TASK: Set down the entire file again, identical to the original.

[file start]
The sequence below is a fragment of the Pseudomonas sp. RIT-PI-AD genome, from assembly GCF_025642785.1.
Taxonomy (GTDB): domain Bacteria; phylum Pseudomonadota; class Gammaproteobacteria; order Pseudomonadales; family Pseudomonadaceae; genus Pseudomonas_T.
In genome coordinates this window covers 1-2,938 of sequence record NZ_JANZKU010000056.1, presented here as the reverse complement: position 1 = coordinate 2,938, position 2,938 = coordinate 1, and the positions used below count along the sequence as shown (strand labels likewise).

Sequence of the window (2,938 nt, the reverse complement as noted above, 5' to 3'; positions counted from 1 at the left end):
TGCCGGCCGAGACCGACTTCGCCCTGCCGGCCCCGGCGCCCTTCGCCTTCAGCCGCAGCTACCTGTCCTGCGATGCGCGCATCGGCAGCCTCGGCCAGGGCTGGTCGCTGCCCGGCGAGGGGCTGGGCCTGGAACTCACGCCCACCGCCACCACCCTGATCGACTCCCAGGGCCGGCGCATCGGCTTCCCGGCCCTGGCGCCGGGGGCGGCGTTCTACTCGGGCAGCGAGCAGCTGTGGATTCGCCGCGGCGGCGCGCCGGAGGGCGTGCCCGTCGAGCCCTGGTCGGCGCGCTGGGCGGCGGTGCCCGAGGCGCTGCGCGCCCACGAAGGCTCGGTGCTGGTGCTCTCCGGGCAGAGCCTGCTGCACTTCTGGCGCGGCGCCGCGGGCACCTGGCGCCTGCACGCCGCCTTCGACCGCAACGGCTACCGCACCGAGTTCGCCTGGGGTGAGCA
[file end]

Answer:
The sequence below is a fragment of the Pseudomonas sp. RIT-PI-AD genome, from assembly GCF_025642785.1.
Taxonomy (GTDB): domain Bacteria; phylum Pseudomonadota; class Gammaproteobacteria; order Pseudomonadales; family Pseudomonadaceae; genus Pseudomonas_T.
In genome coordinates this window covers 1-2,938 of sequence record NZ_JANZKU010000056.1, presented here as the reverse complement: position 1 = coordinate 2,938, position 2,938 = coordinate 1, and the positions used below count along the sequence as shown (strand labels likewise).

Sequence of the window (2,938 nt, the reverse complement as noted above, 5' to 3'; positions counted from 1 at the left end):
TGCCGGCCGAGACCGACTTCGCCCTGCCGGCCCCGGCGCCCTTCGCCTTCAGCCGCAGCTACCTGTCCTGCGATGCGCGCATCGGCAGCCTCGGCCAGGGCTGGTCGCTGCCCGGCGAGGGGCTGGGCCTGGAACTCACGCCCACCGCCACCACCCTGATCGACTCCCAGGGCCGGCGCATCGGCTTCCCGGCCCTGGCGCCGGGGGCGGCGTTCTACTCGGGCAGCGAGCAGCTGTGGATTCGCCGCGGCGGCGCGCCGGAGGGCGTGCCCGTCGAGCCCTGGTCGGCGCGCTGGGCGGCGGTGCCCGAGGCGCTGCGCGCCCACGAAGGCTCGGTGCTGGTGCTCTCCGGGCAGAGCCTGCTGCACTTCTGGCGCGGCGCCGCGGGCACCTGGCGCCTGCACGCCGCCTTCGACCGCAACGGCTACCGCACCGAGTTCGCCTGGGGTGAGCA